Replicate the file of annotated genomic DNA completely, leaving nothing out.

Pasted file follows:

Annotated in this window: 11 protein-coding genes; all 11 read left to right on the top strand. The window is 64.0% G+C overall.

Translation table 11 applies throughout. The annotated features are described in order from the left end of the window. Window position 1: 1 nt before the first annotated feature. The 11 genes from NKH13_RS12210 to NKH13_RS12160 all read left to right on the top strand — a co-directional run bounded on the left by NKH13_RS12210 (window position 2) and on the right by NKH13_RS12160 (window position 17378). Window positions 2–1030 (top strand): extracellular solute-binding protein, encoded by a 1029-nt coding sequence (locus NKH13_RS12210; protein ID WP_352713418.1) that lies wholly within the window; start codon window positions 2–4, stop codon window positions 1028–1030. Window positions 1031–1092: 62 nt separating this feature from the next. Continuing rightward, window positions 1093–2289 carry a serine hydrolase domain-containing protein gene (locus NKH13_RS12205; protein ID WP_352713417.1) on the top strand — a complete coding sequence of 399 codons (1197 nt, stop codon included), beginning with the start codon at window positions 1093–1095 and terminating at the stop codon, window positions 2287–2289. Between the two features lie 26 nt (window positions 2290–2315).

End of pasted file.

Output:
Annotated in this window: 11 protein-coding genes; all 11 read left to right on the top strand. The window is 64.0% G+C overall.

Translation table 11 applies throughout. The annotated features are described in order from the left end of the window. Window position 1: 1 nt before the first annotated feature. The 11 genes from NKH13_RS12210 to NKH13_RS12160 all read left to right on the top strand — a co-directional run bounded on the left by NKH13_RS12210 (window position 2) and on the right by NKH13_RS12160 (window position 17378). Window positions 2–1030 (top strand): extracellular solute-binding protein, encoded by a 1029-nt coding sequence (locus NKH13_RS12210; protein ID WP_352713418.1) that lies wholly within the window; start codon window positions 2–4, stop codon window positions 1028–1030. Window positions 1031–1092: 62 nt separating this feature from the next. Continuing rightward, window positions 1093–2289 carry a serine hydrolase domain-containing protein gene (locus NKH13_RS12205; protein ID WP_352713417.1) on the top strand — a complete coding sequence of 399 codons (1197 nt, stop codon included), beginning with the start codon at window positions 1093–1095 and terminating at the stop codon, window positions 2287–2289. Between the two features lie 26 nt (window positions 2290–2315).